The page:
After testing the Petzval 85 Art Lens, Singaporean wedding and commercial photographer Raymond Phang returns to try out the Daguerreotype Achromat Art Lens. In this shoot, Raymond showcases his and his team’s knack for bringing out the special in the mundane.
- Name: Raymond Phang
- Instagram: @raymondphangphotography
- Facebook: /raymondphangphotography
- Website: raymondphang.com
- Country: Singapore
- Lens: Daguerreotype Achromat Art Lens
- Camera: Canon 1D-X Mark II and 5D Mark IV
Please tell us about your style as a photographer.
I do mostly weddings. I enjoy telling stories with an added element of humor. This can be seen in my conceptualized Prewedding work. For the wedding day, it’s more of capturing the moments in their most natural state.
What would you count as your greatest achievements or favorite projects?
Photographing the bird’s eye view of Earth from the edge of space at 80,000 ft high up in the air from a Russian fighter jet.
Digital or analogue? Does it matter which?
I’m a digital shooter now, back in the past when digital wasn’t such a huge rave, it was analogue for me. Digital for the controlled convenience, analogue for the charm and flavor, that element of surprise. One actually needs to be very disciplined shooting with analogue, and the technical know how’s are basics necessity.
How would you compare your experience of shooting with the Daguerreotype Achromat Art Lens with using other Lomography products? How about with other lenses?
Previously I tried the Petzval 85. That and the Daguerreotype Achromat lenses are equally charming and magical in their own unique way, producing its own distinct results.
Can you tell us a little more about your Daguerreotype Achromat experience? Any interesting things you encountered or challenges?
Let’s start with the packaging. Love the whole idea of it – the solid box with booklet and advice which I wholeheartedly agree – just shoot don’t think. The build of the lens was solid, feels old school yet modern at the same time. Almost didn’t want to part ways with it. Haha! Challenges would probably be speed. We are so used to the speed and convenience of digital photography that we had to force ourselves to slow down for this beast – it’s manual focus and you have to change your own aperture plate! One thing that I will love for the future lens you design is that I will prefer it to be a longer focal length like 100mm and a wider aperture like f2 so that my subject don’t have to be so close to the lens to get the nice bokeh effects.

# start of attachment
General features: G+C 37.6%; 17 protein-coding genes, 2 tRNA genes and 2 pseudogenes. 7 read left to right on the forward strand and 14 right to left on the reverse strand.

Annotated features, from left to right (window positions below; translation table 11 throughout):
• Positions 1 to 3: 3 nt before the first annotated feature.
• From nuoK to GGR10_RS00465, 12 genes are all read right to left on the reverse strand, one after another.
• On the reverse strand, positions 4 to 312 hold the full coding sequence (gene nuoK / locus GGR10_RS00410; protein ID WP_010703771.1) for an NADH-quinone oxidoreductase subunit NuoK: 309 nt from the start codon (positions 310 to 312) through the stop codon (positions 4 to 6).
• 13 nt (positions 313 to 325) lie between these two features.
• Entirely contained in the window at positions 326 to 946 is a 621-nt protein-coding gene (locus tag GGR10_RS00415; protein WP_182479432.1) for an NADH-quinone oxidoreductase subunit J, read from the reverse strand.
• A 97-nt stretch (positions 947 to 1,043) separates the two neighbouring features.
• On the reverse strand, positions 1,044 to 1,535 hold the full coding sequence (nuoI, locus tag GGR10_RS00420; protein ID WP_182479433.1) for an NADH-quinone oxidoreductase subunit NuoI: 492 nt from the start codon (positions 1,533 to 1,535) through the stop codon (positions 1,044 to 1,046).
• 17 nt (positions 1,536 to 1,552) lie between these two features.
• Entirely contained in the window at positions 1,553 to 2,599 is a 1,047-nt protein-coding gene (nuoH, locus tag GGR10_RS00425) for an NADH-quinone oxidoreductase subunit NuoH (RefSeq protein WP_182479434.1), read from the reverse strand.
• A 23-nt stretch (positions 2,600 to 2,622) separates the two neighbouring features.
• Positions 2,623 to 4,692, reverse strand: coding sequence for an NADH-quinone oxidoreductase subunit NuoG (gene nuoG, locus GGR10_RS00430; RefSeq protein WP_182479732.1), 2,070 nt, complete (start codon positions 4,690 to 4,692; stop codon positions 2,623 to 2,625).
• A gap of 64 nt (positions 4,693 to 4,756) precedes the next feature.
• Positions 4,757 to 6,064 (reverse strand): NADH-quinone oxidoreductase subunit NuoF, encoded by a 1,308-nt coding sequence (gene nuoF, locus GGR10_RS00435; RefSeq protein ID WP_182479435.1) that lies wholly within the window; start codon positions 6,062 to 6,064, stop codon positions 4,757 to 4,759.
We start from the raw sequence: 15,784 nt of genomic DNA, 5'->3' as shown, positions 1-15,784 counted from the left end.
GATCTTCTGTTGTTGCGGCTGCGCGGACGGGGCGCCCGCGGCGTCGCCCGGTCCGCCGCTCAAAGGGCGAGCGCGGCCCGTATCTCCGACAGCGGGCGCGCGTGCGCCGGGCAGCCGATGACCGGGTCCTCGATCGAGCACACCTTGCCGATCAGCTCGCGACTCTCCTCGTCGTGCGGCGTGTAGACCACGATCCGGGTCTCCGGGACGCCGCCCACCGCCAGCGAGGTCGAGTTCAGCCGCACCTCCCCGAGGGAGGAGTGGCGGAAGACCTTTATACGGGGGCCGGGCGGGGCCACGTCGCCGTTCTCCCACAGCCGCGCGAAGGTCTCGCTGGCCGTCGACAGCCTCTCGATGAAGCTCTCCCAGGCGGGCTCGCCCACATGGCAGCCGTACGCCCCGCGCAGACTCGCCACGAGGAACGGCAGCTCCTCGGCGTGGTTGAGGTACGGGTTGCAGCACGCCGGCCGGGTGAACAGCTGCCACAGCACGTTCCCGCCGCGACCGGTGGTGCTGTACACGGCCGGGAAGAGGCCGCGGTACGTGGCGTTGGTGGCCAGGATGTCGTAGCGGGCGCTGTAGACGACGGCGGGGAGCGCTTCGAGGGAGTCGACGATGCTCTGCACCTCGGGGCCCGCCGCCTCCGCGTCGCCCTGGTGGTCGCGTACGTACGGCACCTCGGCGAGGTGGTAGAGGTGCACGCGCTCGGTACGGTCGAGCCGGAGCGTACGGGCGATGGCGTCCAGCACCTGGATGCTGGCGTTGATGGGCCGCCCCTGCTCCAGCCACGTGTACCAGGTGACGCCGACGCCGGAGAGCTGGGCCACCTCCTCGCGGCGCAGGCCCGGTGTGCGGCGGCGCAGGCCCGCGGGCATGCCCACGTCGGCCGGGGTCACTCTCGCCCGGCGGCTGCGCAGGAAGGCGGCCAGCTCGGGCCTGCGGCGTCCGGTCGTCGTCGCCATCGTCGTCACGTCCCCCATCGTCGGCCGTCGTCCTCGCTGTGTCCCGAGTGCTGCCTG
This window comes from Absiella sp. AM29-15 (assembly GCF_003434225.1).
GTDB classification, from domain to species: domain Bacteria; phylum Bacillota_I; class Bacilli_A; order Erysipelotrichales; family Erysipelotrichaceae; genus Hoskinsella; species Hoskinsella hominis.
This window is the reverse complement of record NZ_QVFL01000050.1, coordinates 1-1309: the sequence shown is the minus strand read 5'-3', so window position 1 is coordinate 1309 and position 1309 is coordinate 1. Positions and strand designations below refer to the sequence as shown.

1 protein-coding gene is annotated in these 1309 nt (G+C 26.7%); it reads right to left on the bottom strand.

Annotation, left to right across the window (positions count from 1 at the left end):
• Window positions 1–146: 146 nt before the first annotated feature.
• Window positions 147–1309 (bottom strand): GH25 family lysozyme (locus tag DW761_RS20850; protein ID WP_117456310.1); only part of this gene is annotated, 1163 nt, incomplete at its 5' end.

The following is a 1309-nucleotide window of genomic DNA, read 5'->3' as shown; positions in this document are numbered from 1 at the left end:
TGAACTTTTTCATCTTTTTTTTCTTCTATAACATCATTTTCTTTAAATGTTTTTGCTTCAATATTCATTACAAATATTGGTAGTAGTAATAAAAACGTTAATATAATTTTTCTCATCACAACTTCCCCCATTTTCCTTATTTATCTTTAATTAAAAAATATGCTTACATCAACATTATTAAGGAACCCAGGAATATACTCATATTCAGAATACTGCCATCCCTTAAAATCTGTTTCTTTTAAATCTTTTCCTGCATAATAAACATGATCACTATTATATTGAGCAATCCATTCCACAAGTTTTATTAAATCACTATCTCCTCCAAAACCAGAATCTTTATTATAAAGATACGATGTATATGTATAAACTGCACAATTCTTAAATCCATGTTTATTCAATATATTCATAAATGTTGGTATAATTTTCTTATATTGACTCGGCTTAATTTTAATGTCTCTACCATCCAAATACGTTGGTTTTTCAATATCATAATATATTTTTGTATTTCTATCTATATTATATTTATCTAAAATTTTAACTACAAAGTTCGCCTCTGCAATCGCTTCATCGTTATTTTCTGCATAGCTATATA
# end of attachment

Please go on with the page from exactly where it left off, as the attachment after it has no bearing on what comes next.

Please choose your favorite photo(s) from the Daguerreotype Achromat shoot and tell us about the images, and why they’re your favorites.
I don’t have a particular favourite photo from the series, really. For me it’s more on the process of achieving the shots, and with the DA lens, it’s been a pretty fun experience so far!
What is your favorite feature or what do you like most about the Daguerreotype Achromat Art Lens?
I loved the freedom to experiment with a large array of aperture slide shapes. interesting and perfect if you are looking for unexpected results.
For what kind of projects would you recommend the Daguerreotype Achromat?
Street photography, portraits, emotive and experimental shots. In fact, it’s a good lens to explore different genres of photography with.
Any tips for first-time shooters?
Start small! Once you get the hang of it, try the various aperture plates and experiment from there. But of course, the key element is patience because it’s a manual lens.
Any advice on how to fully utilize the Daguerreotype Achromat?
Find a background with lots of shimmering lights which can be LED lights or light bulbs or any light source because it’s those lights that will create the nice bokeh. Live view is almost a prerequisite if you want sharp focused images, shooting on a digital camera body.
Do you have ongoing or upcoming projects that you would like to tell the community about?
In terms of photoshoot, not really — a couple of commercial shoots here and there though. Come January next year, I’ll be sharing at a photography workshop in Hong Kong.